From the military’s point of view, it may not seem to be all that much to ask a chaplain to pray a sensitive prayer to a generically identified God. Perhaps it wouldn’t seem too much to ask a Catholic soldier to serve himself and his friends Mass since “bread is bread,” and a Muslim chaplain to lead the troops in the rosary because “it’s just a prayer.”
But that is too much to ask from the believer’s point of view. A Muslim who would speak of Mary as the Mother of God rejects the Koran, and is just not a Muslim anymore. A Catholic Mass without a priest is just not a Catholic Mass. And a prayer to a “God” who is not clearly the Father of our Lord Jesus Christ is not a Christian prayer.
For many Christians, including especially most Evangelical Protestants, a prayer not offered through Jesus is not a prayer. These Christians are “Christian” precisely because they believe with the Apostle Paul that “there is one God and one mediator between God and men, the man Christ Jesus” (1 Tim. 2:5). They can appeal to God as Father only because they share the Spirit of Christ, through whom they cry “Abba” (Rom. 8:15).
When Christians maintain this belief, they are not being bigoted against others, or even trying to proselytize. They are simply asserting what Christians throughout the ages have always defined as the way to pray to God. Christians have never, until recently, distinguished a way of public prayer from a way of private prayer.
Chaplains cannot. They have been ordained by their churches, and offered to the military, to be Christian clerics. For them to pray as a civic-religion cleric is for them to enlist their services in an additional faith. The Christian chaplain wears the Cross, and must speak it and not put it under the bushel of a “more inclusive language of civic faith.” If he does, he is stepping outside of his calling and doing something else “on the side.”
Chaplains do not serve chiefly a civic function. They are there, first of all, to guarantee the First Amendment liberties of military personnel to the free exercise of religion. If the United States military decides that the only chaplains who can serve are those willing to pray like Unitarians in public, one wonders whether there remains any purpose to chaplaincy at all.
One has the right to disagree with a chaplain who prays to Allah. One has the right to refuse to bow one’s head in prayer. But freedom of religion doesn’t guarantee the right to never hear someone pray in that way. The same must be said for those who can pray only in the name of Jesus.
Our Christian forebears could have proclaimed, “Caesar is lord,” with a wink and a nod, understanding that they privately knew that the “eternal Caesar” is Jesus of Nazareth. There must have been those who tried such mental maneuvers, with some reasonable justification. Can we not be of better service to Jesus alive and preaching than martyred? Think of the benefits the Roman Empire provides for the proclamation of the gospel. What is a momentary acknowledgment of a civic faith, especially when I can be as specific as I want privately?
And yet, behind all these rationalizations hung a warning: “Whosoever therefore shall confess me before men, him will I confess also before my Father which is in heaven. But whosoever shall deny me before men, him will I also deny before my Father which is in heaven” (Matt. 10:32–33).
The church fathers’ rule seems to have been that a Christian cannot act in public in an ambiguous way, letting the world think one thing while reserving to himself a Christian understanding of his actions. He cannot pray to a God so addressed that he (or it) may or may not be the Father of the Lord Jesus Christ.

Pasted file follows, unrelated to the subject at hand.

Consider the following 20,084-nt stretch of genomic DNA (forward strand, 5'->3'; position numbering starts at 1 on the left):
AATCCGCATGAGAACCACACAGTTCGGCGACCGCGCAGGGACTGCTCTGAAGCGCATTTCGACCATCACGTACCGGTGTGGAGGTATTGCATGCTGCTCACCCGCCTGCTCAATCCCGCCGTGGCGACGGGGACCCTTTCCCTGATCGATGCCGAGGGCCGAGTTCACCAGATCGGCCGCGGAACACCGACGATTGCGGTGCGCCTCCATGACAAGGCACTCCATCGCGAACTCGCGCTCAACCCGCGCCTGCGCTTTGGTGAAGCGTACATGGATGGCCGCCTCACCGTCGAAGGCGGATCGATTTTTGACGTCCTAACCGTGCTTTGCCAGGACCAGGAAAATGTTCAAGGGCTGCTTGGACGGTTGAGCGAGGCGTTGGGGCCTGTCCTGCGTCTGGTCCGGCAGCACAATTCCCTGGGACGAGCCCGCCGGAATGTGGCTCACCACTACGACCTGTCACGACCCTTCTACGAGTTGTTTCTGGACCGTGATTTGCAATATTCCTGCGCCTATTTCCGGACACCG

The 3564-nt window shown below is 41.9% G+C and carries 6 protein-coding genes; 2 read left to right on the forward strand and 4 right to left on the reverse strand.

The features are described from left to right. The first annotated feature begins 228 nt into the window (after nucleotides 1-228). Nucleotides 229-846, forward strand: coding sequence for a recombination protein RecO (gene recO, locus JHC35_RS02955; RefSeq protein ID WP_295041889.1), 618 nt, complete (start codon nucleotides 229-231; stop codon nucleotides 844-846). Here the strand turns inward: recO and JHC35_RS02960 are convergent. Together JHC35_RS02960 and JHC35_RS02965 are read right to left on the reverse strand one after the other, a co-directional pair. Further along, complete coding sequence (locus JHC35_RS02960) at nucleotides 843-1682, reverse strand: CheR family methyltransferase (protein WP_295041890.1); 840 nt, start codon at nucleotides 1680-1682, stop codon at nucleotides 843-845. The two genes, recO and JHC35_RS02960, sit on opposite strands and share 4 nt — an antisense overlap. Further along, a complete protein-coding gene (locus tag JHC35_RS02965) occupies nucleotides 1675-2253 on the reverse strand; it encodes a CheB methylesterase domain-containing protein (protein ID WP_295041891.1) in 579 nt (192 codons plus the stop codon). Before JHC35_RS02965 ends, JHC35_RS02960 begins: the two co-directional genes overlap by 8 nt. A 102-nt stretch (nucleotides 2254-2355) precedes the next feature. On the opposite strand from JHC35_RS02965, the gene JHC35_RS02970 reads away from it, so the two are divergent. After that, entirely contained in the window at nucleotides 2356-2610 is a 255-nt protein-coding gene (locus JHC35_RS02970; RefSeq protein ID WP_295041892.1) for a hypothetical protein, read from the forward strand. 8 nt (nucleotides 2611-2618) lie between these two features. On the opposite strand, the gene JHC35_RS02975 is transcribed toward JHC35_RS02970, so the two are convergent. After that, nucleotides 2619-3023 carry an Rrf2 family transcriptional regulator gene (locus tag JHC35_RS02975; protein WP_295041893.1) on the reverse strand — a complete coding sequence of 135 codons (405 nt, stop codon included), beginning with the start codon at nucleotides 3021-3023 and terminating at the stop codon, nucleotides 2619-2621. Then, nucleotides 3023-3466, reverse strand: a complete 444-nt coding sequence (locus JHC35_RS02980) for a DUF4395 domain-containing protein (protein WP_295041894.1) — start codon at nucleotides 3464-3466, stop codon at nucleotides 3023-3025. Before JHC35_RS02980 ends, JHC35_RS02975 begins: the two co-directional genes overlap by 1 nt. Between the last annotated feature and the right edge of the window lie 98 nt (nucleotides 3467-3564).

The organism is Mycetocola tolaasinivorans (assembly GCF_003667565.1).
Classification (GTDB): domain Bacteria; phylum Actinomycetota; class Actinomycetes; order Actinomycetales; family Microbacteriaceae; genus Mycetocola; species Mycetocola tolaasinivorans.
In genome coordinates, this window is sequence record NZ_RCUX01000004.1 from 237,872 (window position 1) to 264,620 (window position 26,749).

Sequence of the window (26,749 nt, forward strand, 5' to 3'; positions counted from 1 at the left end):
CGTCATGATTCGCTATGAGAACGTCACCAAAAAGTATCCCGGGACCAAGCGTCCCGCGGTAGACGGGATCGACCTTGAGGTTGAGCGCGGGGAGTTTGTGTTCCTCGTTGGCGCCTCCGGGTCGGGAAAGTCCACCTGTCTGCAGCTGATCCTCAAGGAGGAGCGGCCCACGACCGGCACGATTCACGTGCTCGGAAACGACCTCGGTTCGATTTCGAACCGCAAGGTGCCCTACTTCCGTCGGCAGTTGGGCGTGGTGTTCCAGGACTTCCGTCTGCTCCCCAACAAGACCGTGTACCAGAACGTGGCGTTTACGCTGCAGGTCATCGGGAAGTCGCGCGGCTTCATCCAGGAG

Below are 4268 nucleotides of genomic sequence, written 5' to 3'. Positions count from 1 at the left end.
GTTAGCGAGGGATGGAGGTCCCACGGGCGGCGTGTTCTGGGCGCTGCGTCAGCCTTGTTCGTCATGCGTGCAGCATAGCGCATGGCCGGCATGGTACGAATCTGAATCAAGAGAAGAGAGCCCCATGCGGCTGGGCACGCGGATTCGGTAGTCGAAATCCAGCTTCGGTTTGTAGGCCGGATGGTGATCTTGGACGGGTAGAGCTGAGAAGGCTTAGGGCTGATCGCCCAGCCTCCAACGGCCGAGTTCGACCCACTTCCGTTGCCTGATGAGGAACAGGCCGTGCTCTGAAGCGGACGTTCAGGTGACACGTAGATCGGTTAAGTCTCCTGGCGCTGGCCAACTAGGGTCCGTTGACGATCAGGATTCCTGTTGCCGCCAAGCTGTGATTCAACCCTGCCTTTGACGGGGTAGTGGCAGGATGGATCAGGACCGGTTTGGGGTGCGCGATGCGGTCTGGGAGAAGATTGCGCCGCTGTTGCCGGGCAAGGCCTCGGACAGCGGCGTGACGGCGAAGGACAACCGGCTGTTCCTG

More Christian Chaplains
The United States Congress is now considering legislation to ensure the First Amendment freedoms of chaplains to pray in accordance with their religious convictions. The House of Representatives’ version, just passed as I write, declares that “each chaplain shall have the prerogative to pray according to the dictates of the chaplain’s own conscience, except as must be limited by military necessity, with any such limitation being imposed in the least restrictive manner feasible.”
Such proposals do what the government should do to preserve the religious freedom of its chaplains and servicemen, but Christians cannot rely on the government to produce Christian chaplains whose consciences are properly formed. That is not the government’s job.
Local congregations should look for ways to minister to military personnel on bases nearby, so that whether or not there is a good chaplain available, Christ’s sheep there may be shepherded in word and spirit. Christian denominations should make sure that their endorsing bodies send to the military mission field those who hold to see themselves first as Christian ministers, and only secondarily as agents of the state.
Christian seminaries should rethink chaplaincy training programs—such as the inherently therapeutic and pluralist versions of Clinical Pastoral Education (CPE) that by their very structure work to exclude men of orthodox theological convictions from the chaplaincy. The chaplaincy ought to be the place where the most adventuresome and convictional Christian ministers serve, even if they know they may one day get a dishonorable discharge for holding to the faith once for all delivered to the saints.
And, most important, all of us should remember that we belong ultimately to another City, we serve ultimately another King. We should seek to form men and women who are more Christian than Father Mulcahy, in and out of the United States military.
When Caesar asks for military service and for the taxes that support it, Christians should render such things gladly. Prayers to God do not belong to Caesar, however, and they should not be brought before him for editorial supervision. We owe Caesar submission and loyalty in almost everything (Rom. 13). But when Caesar objects to the mention of Jesus in a Christian’s prayers, we must have the conviction to say, “Sir, I wasn’t talking to you, sir.” •
The NAE's statement can be found at www.nae.net
Russell D. Moore is president of the Ethics and Religious Liberty Commission of the Southern Baptist Convention. He is a senior editor of Touchstone.